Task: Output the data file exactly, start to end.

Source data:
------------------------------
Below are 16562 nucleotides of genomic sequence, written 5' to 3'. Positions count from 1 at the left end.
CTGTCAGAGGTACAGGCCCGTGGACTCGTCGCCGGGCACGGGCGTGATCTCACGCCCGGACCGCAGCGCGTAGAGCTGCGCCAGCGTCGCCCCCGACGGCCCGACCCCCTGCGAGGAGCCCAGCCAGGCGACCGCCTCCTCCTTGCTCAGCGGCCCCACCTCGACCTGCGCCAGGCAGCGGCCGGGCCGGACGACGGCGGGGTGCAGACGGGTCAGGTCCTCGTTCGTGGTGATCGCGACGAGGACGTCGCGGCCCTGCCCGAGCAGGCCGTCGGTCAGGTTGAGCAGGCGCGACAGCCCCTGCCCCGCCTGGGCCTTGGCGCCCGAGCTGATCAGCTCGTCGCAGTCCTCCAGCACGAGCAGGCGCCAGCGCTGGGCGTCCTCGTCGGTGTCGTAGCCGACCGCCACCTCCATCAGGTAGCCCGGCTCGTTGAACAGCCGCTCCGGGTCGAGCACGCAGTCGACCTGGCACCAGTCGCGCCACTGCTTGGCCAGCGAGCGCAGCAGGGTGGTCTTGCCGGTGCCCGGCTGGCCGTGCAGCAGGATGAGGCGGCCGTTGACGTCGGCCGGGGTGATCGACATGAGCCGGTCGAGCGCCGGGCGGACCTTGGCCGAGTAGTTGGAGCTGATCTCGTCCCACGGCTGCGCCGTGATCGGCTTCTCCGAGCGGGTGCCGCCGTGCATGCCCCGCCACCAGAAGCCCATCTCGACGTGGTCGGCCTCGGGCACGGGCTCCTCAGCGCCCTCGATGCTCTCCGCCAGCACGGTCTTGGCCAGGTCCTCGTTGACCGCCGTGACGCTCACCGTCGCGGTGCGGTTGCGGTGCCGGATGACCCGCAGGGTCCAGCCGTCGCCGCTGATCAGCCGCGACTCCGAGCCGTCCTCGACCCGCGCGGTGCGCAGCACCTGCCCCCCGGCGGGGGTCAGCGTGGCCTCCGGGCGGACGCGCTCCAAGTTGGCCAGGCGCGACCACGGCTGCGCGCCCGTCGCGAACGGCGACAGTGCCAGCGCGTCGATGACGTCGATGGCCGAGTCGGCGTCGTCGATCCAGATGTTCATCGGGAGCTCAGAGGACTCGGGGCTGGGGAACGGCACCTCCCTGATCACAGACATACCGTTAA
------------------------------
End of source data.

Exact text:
Below are 16562 nucleotides of genomic sequence, written 5' to 3'. Positions count from 1 at the left end.
CTGTCAGAGGTACAGGCCCGTGGACTCGTCGCCGGGCACGGGCGTGATCTCACGCCCGGACCGCAGCGCGTAGAGCTGCGCCAGCGTCGCCCCCGACGGCCCGACCCCCTGCGAGGAGCCCAGCCAGGCGACCGCCTCCTCCTTGCTCAGCGGCCCCACCTCGACCTGCGCCAGGCAGCGGCCGGGCCGGACGACGGCGGGGTGCAGACGGGTCAGGTCCTCGTTCGTGGTGATCGCGACGAGGACGTCGCGGCCCTGCCCGAGCAGGCCGTCGGTCAGGTTGAGCAGGCGCGACAGCCCCTGCCCCGCCTGGGCCTTGGCGCCCGAGCTGATCAGCTCGTCGCAGTCCTCCAGCACGAGCAGGCGCCAGCGCTGGGCGTCCTCGTCGGTGTCGTAGCCGACCGCCACCTCCATCAGGTAGCCCGGCTCGTTGAACAGCCGCTCCGGGTCGAGCACGCAGTCGACCTGGCACCAGTCGCGCCACTGCTTGGCCAGCGAGCGCAGCAGGGTGGTCTTGCCGGTGCCCGGCTGGCCGTGCAGCAGGATGAGGCGGCCGTTGACGTCGGCCGGGGTGATCGACATGAGCCGGTCGAGCGCCGGGCGGACCTTGGCCGAGTAGTTGGAGCTGATCTCGTCCCACGGCTGCGCCGTGATCGGCTTCTCCGAGCGGGTGCCGCCGTGCATGCCCCGCCACCAGAAGCCCATCTCGACGTGGTCGGCCTCGGGCACGGGCTCCTCAGCGCCCTCGATGCTCTCCGCCAGCACGGTCTTGGCCAGGTCCTCGTTGACCGCCGTGACGCTCACCGTCGCGGTGCGGTTGCGGTGCCGGATGACCCGCAGGGTCCAGCCGTCGCCGCTGATCAGCCGCGACTCCGAGCCGTCCTCGACCCGCGCGGTGCGCAGCACCTGCCCCCCGGCGGGGGTCAGCGTGGCCTCCGGGCGGACGCGCTCCAAGTTGGCCAGGCGCGACCACGGCTGCGCGCCCGTCGCGAACGGCGACAGTGCCAGCGCGTCGATGACGTCGATGGCCGAGTCGGCGTCGTCGATCCAGATGTTCATCGGGAGCTCAGAGGACTCGGGGCTGGGGAACGGCACCTCCCTGATCACAGACATACCGTTAA